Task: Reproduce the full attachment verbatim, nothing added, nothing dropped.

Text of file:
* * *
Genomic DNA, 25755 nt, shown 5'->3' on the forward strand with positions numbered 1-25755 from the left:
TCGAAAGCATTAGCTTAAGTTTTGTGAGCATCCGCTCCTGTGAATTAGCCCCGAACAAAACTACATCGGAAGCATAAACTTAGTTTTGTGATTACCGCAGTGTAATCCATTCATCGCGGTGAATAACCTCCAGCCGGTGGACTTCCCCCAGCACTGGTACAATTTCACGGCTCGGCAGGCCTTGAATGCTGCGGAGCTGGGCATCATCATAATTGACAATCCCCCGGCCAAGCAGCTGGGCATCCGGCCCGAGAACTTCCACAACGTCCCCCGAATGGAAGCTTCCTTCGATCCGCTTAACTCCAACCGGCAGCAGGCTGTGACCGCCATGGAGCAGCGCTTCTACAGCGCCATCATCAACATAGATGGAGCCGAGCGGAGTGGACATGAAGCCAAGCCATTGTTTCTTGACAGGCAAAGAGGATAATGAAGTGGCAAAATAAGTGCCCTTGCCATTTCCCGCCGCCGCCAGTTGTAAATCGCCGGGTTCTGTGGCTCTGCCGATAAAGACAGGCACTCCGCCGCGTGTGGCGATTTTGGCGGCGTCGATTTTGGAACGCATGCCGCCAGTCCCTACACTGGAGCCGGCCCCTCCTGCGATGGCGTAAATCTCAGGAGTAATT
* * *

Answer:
Genomic DNA, 25755 nt, shown 5'->3' on the forward strand with positions numbered 1-25755 from the left:
TCGAAAGCATTAGCTTAAGTTTTGTGAGCATCCGCTCCTGTGAATTAGCCCCGAACAAAACTACATCGGAAGCATAAACTTAGTTTTGTGATTACCGCAGTGTAATCCATTCATCGCGGTGAATAACCTCCAGCCGGTGGACTTCCCCCAGCACTGGTACAATTTCACGGCTCGGCAGGCCTTGAATGCTGCGGAGCTGGGCATCATCATAATTGACAATCCCCCGGCCAAGCAGCTGGGCATCCGGCCCGAGAACTTCCACAACGTCCCCCGAATGGAAGCTTCCTTCGATCCGCTTAACTCCAACCGGCAGCAGGCTGTGACCGCCATGGAGCAGCGCTTCTACAGCGCCATCATCAACATAGATGGAGCCGAGCGGAGTGGACATGAAGCCAAGCCATTGTTTCTTGACAGGCAAAGAGGATAATGAAGTGGCAAAATAAGTGCCCTTGCCATTTCCCGCCGCCGCCAGTTGTAAATCGCCGGGTTCTGTGGCTCTGCCGATAAAGACAGGCACTCCGCCGCGTGTGGCGATTTTGGCGGCGTCGATTTTGGAACGCATGCCGCCAGTCCCTACACTGGAGCCGGCCCCTCCTGCGATGGCGTAAATCTCAGGAGTAATT